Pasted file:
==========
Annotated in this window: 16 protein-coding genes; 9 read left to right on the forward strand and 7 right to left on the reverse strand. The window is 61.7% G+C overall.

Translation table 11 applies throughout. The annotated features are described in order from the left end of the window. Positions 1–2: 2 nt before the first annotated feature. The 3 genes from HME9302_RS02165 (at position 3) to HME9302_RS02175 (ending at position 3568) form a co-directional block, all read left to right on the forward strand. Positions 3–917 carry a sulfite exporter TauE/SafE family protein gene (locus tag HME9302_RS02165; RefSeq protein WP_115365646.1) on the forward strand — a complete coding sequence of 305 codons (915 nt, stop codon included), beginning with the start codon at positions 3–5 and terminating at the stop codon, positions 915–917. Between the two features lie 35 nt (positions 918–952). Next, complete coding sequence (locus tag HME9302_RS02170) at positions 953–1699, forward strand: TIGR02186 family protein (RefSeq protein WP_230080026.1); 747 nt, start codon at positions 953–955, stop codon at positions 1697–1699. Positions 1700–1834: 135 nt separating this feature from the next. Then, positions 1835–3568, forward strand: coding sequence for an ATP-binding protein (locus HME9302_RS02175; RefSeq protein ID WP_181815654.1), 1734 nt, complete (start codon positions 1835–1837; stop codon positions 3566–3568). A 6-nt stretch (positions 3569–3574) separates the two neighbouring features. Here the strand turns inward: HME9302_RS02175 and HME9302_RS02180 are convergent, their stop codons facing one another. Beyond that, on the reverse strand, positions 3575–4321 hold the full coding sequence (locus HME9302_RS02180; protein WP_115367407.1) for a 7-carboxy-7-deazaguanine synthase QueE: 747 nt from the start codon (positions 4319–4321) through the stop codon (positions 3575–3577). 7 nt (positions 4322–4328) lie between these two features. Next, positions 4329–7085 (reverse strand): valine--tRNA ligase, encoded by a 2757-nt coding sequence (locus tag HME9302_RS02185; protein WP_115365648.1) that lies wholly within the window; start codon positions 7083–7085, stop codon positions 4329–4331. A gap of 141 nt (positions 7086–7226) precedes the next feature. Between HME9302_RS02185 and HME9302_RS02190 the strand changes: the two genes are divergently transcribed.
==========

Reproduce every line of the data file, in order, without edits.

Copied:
Annotated in this window: 16 protein-coding genes; 9 read left to right on the forward strand and 7 right to left on the reverse strand. The window is 61.7% G+C overall.

Translation table 11 applies throughout. The annotated features are described in order from the left end of the window. Positions 1–2: 2 nt before the first annotated feature. The 3 genes from HME9302_RS02165 (at position 3) to HME9302_RS02175 (ending at position 3568) form a co-directional block, all read left to right on the forward strand. Positions 3–917 carry a sulfite exporter TauE/SafE family protein gene (locus tag HME9302_RS02165; RefSeq protein WP_115365646.1) on the forward strand — a complete coding sequence of 305 codons (915 nt, stop codon included), beginning with the start codon at positions 3–5 and terminating at the stop codon, positions 915–917. Between the two features lie 35 nt (positions 918–952). Next, complete coding sequence (locus tag HME9302_RS02170) at positions 953–1699, forward strand: TIGR02186 family protein (RefSeq protein WP_230080026.1); 747 nt, start codon at positions 953–955, stop codon at positions 1697–1699. Positions 1700–1834: 135 nt separating this feature from the next. Then, positions 1835–3568, forward strand: coding sequence for an ATP-binding protein (locus HME9302_RS02175; RefSeq protein ID WP_181815654.1), 1734 nt, complete (start codon positions 1835–1837; stop codon positions 3566–3568). A 6-nt stretch (positions 3569–3574) separates the two neighbouring features. Here the strand turns inward: HME9302_RS02175 and HME9302_RS02180 are convergent, their stop codons facing one another. Beyond that, on the reverse strand, positions 3575–4321 hold the full coding sequence (locus HME9302_RS02180; protein WP_115367407.1) for a 7-carboxy-7-deazaguanine synthase QueE: 747 nt from the start codon (positions 4319–4321) through the stop codon (positions 3575–3577). 7 nt (positions 4322–4328) lie between these two features. Next, positions 4329–7085 (reverse strand): valine--tRNA ligase, encoded by a 2757-nt coding sequence (locus tag HME9302_RS02185; protein WP_115365648.1) that lies wholly within the window; start codon positions 7083–7085, stop codon positions 4329–4331. A gap of 141 nt (positions 7086–7226) precedes the next feature. Between HME9302_RS02185 and HME9302_RS02190 the strand changes: the two genes are divergently transcribed.